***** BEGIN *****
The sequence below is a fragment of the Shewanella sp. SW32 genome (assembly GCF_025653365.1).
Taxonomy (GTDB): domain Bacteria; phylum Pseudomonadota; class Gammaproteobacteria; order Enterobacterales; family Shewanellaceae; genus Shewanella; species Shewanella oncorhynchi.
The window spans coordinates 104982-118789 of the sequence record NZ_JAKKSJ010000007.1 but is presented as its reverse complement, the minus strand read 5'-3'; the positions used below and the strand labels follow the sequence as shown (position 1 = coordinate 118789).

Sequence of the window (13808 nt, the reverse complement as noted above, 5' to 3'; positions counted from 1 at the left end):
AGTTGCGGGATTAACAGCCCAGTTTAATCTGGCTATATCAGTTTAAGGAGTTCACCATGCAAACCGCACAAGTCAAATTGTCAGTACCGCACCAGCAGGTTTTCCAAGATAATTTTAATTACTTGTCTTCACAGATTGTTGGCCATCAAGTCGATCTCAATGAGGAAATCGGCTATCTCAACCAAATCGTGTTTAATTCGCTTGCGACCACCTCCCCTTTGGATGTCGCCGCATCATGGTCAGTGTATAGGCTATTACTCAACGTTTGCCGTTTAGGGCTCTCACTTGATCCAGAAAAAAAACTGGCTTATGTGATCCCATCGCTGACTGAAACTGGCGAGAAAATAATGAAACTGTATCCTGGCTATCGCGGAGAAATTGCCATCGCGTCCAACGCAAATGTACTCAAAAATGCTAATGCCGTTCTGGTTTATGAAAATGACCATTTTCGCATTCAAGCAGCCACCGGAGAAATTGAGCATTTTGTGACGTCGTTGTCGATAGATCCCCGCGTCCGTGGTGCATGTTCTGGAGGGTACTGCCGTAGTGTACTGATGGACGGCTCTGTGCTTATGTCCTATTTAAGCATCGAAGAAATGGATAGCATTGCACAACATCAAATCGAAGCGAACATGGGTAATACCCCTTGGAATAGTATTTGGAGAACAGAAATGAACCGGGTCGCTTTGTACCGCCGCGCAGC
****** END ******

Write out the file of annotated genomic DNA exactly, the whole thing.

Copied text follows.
The sequence below is a fragment of the Shewanella sp. SW32 genome (assembly GCF_025653365.1).
Taxonomy (GTDB): domain Bacteria; phylum Pseudomonadota; class Gammaproteobacteria; order Enterobacterales; family Shewanellaceae; genus Shewanella; species Shewanella oncorhynchi.
The window spans coordinates 104982-118789 of the sequence record NZ_JAKKSJ010000007.1 but is presented as its reverse complement, the minus strand read 5'-3'; the positions used below and the strand labels follow the sequence as shown (position 1 = coordinate 118789).

Sequence of the window (13808 nt, the reverse complement as noted above, 5' to 3'; positions counted from 1 at the left end):
AGTTGCGGGATTAACAGCCCAGTTTAATCTGGCTATATCAGTTTAAGGAGTTCACCATGCAAACCGCACAAGTCAAATTGTCAGTACCGCACCAGCAGGTTTTCCAAGATAATTTTAATTACTTGTCTTCACAGATTGTTGGCCATCAAGTCGATCTCAATGAGGAAATCGGCTATCTCAACCAAATCGTGTTTAATTCGCTTGCGACCACCTCCCCTTTGGATGTCGCCGCATCATGGTCAGTGTATAGGCTATTACTCAACGTTTGCCGTTTAGGGCTCTCACTTGATCCAGAAAAAAAACTGGCTTATGTGATCCCATCGCTGACTGAAACTGGCGAGAAAATAATGAAACTGTATCCTGGCTATCGCGGAGAAATTGCCATCGCGTCCAACGCAAATGTACTCAAAAATGCTAATGCCGTTCTGGTTTATGAAAATGACCATTTTCGCATTCAAGCAGCCACCGGAGAAATTGAGCATTTTGTGACGTCGTTGTCGATAGATCCCCGCGTCCGTGGTGCATGTTCTGGAGGGTACTGCCGTAGTGTACTGATGGACGGCTCTGTGCTTATGTCCTATTTAAGCATCGAAGAAATGGATAGCATTGCACAACATCAAATCGAAGCGAACATGGGTAATACCCCTTGGAATAGTATTTGGAGAACAGAAATGAACCGGGTCGCTTTGTACCGCCGCGCAGC